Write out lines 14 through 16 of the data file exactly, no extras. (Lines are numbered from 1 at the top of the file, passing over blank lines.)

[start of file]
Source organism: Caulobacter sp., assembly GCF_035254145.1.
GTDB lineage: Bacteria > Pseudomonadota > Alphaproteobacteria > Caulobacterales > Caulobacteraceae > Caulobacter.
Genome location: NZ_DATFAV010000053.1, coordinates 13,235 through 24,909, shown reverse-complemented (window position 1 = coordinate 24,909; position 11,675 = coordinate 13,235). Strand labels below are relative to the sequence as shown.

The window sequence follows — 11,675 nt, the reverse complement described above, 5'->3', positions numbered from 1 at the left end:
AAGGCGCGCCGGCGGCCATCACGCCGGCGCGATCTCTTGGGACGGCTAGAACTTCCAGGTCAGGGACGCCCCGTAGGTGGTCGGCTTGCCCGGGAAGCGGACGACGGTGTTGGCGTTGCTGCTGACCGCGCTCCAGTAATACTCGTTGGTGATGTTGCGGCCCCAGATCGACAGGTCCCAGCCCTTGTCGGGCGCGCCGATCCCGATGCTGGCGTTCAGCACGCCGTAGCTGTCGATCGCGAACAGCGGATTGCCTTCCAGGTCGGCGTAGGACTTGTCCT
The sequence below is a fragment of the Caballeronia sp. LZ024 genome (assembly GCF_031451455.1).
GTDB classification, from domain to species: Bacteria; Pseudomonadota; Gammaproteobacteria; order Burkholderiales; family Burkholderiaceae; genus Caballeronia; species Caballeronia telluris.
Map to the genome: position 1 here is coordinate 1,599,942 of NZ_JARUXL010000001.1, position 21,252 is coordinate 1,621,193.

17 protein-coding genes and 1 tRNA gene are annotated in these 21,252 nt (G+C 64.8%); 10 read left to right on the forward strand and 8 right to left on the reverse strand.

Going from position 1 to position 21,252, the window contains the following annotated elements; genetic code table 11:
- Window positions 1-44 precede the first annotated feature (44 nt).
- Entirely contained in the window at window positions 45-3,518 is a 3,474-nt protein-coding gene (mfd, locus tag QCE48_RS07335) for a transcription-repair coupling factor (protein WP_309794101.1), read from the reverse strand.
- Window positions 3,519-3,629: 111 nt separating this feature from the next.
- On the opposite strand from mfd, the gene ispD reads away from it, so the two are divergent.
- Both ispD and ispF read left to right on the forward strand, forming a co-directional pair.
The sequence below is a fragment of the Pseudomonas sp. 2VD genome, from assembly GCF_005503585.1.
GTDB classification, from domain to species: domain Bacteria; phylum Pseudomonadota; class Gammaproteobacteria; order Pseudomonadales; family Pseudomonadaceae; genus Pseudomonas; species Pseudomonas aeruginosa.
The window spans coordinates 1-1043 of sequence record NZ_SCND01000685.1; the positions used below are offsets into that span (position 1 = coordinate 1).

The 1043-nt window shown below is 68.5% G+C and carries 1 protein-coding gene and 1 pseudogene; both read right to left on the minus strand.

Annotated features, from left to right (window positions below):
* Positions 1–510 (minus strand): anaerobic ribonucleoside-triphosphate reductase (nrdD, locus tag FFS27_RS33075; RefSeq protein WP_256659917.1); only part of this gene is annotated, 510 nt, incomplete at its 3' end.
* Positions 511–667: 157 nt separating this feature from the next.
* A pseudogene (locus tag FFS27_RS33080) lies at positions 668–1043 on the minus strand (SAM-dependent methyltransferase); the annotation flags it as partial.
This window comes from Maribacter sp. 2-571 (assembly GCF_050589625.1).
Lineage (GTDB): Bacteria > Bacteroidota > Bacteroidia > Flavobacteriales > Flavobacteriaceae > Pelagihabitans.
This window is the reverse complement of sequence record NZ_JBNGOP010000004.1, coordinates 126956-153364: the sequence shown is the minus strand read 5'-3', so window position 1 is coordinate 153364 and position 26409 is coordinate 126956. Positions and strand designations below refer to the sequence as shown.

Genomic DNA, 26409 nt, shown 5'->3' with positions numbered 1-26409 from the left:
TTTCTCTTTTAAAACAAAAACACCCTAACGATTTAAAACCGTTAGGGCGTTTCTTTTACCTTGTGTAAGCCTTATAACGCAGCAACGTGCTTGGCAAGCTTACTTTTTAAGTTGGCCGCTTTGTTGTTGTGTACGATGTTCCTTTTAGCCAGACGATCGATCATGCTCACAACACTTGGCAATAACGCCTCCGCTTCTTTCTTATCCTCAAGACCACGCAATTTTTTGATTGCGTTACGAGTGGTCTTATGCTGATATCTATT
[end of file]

- On the opposite strand from mfd, the gene ispD reads away from it, so the two are divergent.
- Both ispD and ispF read left to right on the forward strand, forming a co-directional pair.
The sequence below is a fragment of the Pseudomonas sp. 2VD genome, from assembly GCF_005503585.1.